I am interested in constructing a sunflower scatter plot (as depicted in, for example, http://www.jstatsoft.org/v08/i03/paper [PDF link]). Before I write my own implementation, does anyone know of an existing one? I am aware of the functions in Stata and R, but am looking for one in matplotlib.

Thank you.

  • What does your data look like? Specifically, the sunflower plot isn't really a scatter plot since the data is positioned along a hex grid. Is yours positioned on a hexagonal grid, or do you want the sunflower shapes at non-grid positions?
    – tom10
    Commented Mar 4, 2014 at 7:03
  • As in the example given in the paper referred to above, my data are 'scattered'. The data would, of course, have to be binned into the appropriate hexagonal grid cells.
    – cytochrome
    Commented Mar 4, 2014 at 7:13
  • Check out plt.hexbin histograms, example here: stackoverflow.com/a/2371812/1643946. Doesn't have the markers over the top so needs some work
    – Bonlenfum
    Commented Mar 4, 2014 at 8:43
  • Thank you. That is a great start.
    – cytochrome
    Commented Mar 5, 2014 at 0:39

1 Answer 1


I don't know of any matplotlib implementations but it's not hard to do. Here I let hexbin do the counting, and then go through each cell and add the appropriate number of petals:

enter image description here

import numpy as np
import matplotlib.pyplot as plt
from matplotlib import colors

n = 2000
x = np.random.standard_normal(n)
y = 2.0 + 3.0 * x + 4.0 * np.random.standard_normal(n)

cmap = colors.ListedColormap(['white', 'yellow', 'orange'])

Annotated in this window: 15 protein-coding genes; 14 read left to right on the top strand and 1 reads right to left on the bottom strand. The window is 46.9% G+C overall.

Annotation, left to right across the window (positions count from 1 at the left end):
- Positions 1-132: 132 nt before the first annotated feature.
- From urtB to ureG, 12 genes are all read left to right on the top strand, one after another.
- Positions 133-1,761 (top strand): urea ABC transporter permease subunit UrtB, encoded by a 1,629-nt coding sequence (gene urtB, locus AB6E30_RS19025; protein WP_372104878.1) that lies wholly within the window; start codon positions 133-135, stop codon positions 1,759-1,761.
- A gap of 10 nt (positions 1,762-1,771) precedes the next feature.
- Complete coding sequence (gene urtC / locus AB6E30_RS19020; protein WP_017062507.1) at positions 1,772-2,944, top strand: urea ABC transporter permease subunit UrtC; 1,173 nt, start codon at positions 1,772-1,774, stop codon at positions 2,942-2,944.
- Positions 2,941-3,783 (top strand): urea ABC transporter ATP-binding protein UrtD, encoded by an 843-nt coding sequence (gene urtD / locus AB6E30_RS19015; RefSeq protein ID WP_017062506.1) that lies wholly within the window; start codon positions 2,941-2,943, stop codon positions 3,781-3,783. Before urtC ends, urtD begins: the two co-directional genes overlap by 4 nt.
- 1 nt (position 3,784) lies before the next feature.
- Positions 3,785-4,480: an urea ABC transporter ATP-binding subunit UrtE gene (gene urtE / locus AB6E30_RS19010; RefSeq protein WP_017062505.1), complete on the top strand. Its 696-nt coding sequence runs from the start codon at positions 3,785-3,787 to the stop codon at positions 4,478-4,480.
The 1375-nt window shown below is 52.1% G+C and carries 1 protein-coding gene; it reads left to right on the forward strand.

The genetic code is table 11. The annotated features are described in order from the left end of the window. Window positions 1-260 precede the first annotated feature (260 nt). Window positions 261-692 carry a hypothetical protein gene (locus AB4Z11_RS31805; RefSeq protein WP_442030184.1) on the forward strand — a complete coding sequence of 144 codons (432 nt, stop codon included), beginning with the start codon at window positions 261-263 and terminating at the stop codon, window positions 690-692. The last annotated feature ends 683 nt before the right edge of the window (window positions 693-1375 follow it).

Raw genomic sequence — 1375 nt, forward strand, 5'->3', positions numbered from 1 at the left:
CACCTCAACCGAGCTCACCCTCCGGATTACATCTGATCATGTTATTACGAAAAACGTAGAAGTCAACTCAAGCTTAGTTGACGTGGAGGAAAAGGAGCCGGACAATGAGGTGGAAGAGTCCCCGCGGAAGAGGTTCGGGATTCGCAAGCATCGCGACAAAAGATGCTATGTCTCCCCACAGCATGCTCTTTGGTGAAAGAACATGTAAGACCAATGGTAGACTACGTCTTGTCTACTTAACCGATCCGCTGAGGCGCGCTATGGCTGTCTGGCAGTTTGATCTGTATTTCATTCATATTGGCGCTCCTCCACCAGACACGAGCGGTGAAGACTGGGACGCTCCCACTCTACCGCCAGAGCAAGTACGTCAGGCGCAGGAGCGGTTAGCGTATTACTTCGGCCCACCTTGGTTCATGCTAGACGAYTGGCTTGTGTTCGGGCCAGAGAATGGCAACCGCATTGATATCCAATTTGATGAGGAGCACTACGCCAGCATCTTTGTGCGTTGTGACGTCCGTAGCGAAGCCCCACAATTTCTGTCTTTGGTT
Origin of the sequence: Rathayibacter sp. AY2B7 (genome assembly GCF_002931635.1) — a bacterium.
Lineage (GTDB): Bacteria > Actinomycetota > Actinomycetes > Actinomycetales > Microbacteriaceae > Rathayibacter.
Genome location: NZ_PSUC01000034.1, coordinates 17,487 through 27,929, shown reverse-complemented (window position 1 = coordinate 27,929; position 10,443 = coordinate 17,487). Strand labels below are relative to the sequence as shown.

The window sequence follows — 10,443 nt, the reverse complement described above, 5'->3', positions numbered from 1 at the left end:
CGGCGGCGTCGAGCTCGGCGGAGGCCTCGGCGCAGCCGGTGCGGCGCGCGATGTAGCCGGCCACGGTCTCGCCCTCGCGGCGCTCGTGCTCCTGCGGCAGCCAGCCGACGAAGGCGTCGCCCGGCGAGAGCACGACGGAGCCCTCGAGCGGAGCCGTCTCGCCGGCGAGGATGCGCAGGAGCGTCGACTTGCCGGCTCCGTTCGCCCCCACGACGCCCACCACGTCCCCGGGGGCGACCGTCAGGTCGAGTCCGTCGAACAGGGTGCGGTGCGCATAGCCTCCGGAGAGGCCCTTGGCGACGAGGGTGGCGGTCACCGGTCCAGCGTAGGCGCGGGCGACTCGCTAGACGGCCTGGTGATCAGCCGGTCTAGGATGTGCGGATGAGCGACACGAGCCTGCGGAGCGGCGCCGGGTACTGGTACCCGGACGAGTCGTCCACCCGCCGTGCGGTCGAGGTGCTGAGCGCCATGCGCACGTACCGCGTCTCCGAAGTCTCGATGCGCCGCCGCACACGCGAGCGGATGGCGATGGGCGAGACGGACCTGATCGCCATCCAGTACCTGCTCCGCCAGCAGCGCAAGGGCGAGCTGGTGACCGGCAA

hb = plt.hexbin(x,y, bins='log', cmap=cmap, gridsize=20, edgecolor='gray')
plt.axis([-2, 2, -12, 12])
plt.title("sunflower plot")

counts = hb.get_array()
coords = hb.get_offsets()

for i, count in enumerate(counts):
    x, y = coords[i,:]
    count = int(10**count)
    if count>3 and count<=12:
        n = count // 1
        if n>1:
            plt.plot([x], [y], 'k.')
            plt.plot([x], [y], marker=(n, 2), color='k', markersize=18)
    if count>12:
        n = count // 5
        if n>1:
            plt.plot([x], [y], 'k.')
            plt.plot([x], [y], marker=(n, 2), color='k', markersize=18)


Here yellow is 1 petal = 1, and orange 1 petal = 5.

One obvious place for improvement here is working with the colormap. For example, do you want to preset the colors boundaries or calculate them from the data, etc? Here I just kludged it a bit: I used bins='log' just to get a reasonable ratio between yellow and orange cells for the particular sample I used; and also I hard coded the borders between white, yellow, and orange cells (3 and 12).

Being able to use a tuple to specify the marker characteristics in matplotlib makes it really easy to draw all the different petal numbers.

  • Excellent! With a few tweaks, this approach should work well for my application.
    – cytochrome
    Commented Mar 6, 2014 at 13:40
  • Great. I edited the last couple of paragraphs to make a few things more clear. (And if you publish, it would be interesting to see what you end up with.)
    – tom10
    Commented Mar 6, 2014 at 18:15

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